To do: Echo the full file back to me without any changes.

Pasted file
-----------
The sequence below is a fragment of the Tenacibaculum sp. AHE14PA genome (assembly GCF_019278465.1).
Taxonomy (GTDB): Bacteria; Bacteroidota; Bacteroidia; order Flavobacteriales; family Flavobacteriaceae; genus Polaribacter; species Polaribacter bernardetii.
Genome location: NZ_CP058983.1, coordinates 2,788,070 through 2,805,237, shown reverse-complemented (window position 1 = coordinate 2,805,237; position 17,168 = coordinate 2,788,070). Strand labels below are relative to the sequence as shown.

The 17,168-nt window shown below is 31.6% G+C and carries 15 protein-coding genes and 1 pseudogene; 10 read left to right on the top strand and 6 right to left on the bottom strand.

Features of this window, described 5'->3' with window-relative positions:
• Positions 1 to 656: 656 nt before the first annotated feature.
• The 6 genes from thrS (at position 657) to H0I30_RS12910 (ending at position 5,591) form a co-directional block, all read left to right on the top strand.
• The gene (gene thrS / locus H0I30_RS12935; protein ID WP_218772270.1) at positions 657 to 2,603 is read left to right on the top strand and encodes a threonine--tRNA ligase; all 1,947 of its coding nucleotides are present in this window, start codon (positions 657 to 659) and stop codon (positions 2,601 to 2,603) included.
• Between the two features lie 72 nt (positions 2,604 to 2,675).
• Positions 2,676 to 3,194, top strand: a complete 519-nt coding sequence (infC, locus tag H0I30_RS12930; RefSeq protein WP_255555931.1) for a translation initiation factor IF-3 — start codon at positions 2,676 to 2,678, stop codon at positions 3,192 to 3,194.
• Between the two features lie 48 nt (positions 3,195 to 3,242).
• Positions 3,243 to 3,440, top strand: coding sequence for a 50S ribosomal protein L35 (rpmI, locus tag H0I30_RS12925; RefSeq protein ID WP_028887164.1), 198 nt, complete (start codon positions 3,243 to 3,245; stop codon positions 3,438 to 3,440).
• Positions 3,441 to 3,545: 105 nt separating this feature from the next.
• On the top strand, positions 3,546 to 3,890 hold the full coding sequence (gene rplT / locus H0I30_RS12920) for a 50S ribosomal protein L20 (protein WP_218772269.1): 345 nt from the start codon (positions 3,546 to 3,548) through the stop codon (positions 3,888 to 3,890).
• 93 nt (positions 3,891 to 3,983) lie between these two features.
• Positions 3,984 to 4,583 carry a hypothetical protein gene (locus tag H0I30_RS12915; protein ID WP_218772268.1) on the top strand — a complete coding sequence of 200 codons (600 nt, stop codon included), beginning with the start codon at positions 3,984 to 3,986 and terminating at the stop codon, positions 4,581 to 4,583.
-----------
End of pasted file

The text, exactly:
The sequence below is a fragment of the Tenacibaculum sp. AHE14PA genome (assembly GCF_019278465.1).
Taxonomy (GTDB): Bacteria; Bacteroidota; Bacteroidia; order Flavobacteriales; family Flavobacteriaceae; genus Polaribacter; species Polaribacter bernardetii.
Genome location: NZ_CP058983.1, coordinates 2,788,070 through 2,805,237, shown reverse-complemented (window position 1 = coordinate 2,805,237; position 17,168 = coordinate 2,788,070). Strand labels below are relative to the sequence as shown.

The 17,168-nt window shown below is 31.6% G+C and carries 15 protein-coding genes and 1 pseudogene; 10 read left to right on the top strand and 6 right to left on the bottom strand.

Features of this window, described 5'->3' with window-relative positions:
• Positions 1 to 656: 656 nt before the first annotated feature.
• The 6 genes from thrS (at position 657) to H0I30_RS12910 (ending at position 5,591) form a co-directional block, all read left to right on the top strand.
• The gene (gene thrS / locus H0I30_RS12935; protein ID WP_218772270.1) at positions 657 to 2,603 is read left to right on the top strand and encodes a threonine--tRNA ligase; all 1,947 of its coding nucleotides are present in this window, start codon (positions 657 to 659) and stop codon (positions 2,601 to 2,603) included.
• Between the two features lie 72 nt (positions 2,604 to 2,675).
• Positions 2,676 to 3,194, top strand: a complete 519-nt coding sequence (infC, locus tag H0I30_RS12930; RefSeq protein WP_255555931.1) for a translation initiation factor IF-3 — start codon at positions 2,676 to 2,678, stop codon at positions 3,192 to 3,194.
• Between the two features lie 48 nt (positions 3,195 to 3,242).
• Positions 3,243 to 3,440, top strand: coding sequence for a 50S ribosomal protein L35 (rpmI, locus tag H0I30_RS12925; RefSeq protein ID WP_028887164.1), 198 nt, complete (start codon positions 3,243 to 3,245; stop codon positions 3,438 to 3,440).
• Positions 3,441 to 3,545: 105 nt separating this feature from the next.
• On the top strand, positions 3,546 to 3,890 hold the full coding sequence (gene rplT / locus H0I30_RS12920) for a 50S ribosomal protein L20 (protein WP_218772269.1): 345 nt from the start codon (positions 3,546 to 3,548) through the stop codon (positions 3,888 to 3,890).
• 93 nt (positions 3,891 to 3,983) lie between these two features.
• Positions 3,984 to 4,583 carry a hypothetical protein gene (locus tag H0I30_RS12915; protein ID WP_218772268.1) on the top strand — a complete coding sequence of 200 codons (600 nt, stop codon included), beginning with the start codon at positions 3,984 to 3,986 and terminating at the stop codon, positions 4,581 to 4,583.